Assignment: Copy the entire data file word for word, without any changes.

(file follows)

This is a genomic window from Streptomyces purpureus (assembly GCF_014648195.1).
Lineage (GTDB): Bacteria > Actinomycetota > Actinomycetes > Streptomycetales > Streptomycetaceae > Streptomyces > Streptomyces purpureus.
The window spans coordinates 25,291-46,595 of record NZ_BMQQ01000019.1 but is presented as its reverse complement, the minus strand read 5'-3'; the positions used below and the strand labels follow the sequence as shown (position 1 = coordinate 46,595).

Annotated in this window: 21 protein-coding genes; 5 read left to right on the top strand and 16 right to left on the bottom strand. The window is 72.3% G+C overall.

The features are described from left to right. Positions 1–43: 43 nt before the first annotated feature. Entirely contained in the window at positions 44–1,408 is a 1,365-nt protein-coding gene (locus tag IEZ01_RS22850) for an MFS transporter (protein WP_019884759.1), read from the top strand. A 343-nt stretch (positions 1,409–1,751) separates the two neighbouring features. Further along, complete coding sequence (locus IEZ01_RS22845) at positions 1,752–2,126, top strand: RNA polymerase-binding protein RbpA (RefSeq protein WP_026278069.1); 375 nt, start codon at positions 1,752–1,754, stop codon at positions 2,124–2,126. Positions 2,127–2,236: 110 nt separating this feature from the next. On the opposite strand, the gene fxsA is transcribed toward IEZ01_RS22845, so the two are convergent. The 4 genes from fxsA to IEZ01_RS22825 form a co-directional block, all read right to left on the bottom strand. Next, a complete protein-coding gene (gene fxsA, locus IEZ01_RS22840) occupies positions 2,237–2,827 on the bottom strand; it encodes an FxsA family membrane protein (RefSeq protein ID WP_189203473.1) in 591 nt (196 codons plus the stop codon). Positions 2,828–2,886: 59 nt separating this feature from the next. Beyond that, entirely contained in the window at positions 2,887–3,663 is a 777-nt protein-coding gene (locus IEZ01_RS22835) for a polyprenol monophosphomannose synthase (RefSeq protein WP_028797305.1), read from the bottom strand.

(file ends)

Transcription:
This is a genomic window from Streptomyces purpureus (assembly GCF_014648195.1).
Lineage (GTDB): Bacteria > Actinomycetota > Actinomycetes > Streptomycetales > Streptomycetaceae > Streptomyces > Streptomyces purpureus.
The window spans coordinates 25,291-46,595 of record NZ_BMQQ01000019.1 but is presented as its reverse complement, the minus strand read 5'-3'; the positions used below and the strand labels follow the sequence as shown (position 1 = coordinate 46,595).

Annotated in this window: 21 protein-coding genes; 5 read left to right on the top strand and 16 right to left on the bottom strand. The window is 72.3% G+C overall.

The features are described from left to right. Positions 1–43: 43 nt before the first annotated feature. Entirely contained in the window at positions 44–1,408 is a 1,365-nt protein-coding gene (locus tag IEZ01_RS22850) for an MFS transporter (protein WP_019884759.1), read from the top strand. A 343-nt stretch (positions 1,409–1,751) separates the two neighbouring features. Further along, complete coding sequence (locus IEZ01_RS22845) at positions 1,752–2,126, top strand: RNA polymerase-binding protein RbpA (RefSeq protein WP_026278069.1); 375 nt, start codon at positions 1,752–1,754, stop codon at positions 2,124–2,126. Positions 2,127–2,236: 110 nt separating this feature from the next. On the opposite strand, the gene fxsA is transcribed toward IEZ01_RS22845, so the two are convergent. The 4 genes from fxsA to IEZ01_RS22825 form a co-directional block, all read right to left on the bottom strand. Next, a complete protein-coding gene (gene fxsA, locus IEZ01_RS22840) occupies positions 2,237–2,827 on the bottom strand; it encodes an FxsA family membrane protein (RefSeq protein ID WP_189203473.1) in 591 nt (196 codons plus the stop codon). Positions 2,828–2,886: 59 nt separating this feature from the next. Beyond that, entirely contained in the window at positions 2,887–3,663 is a 777-nt protein-coding gene (locus IEZ01_RS22835) for a polyprenol monophosphomannose synthase (RefSeq protein WP_028797305.1), read from the bottom strand.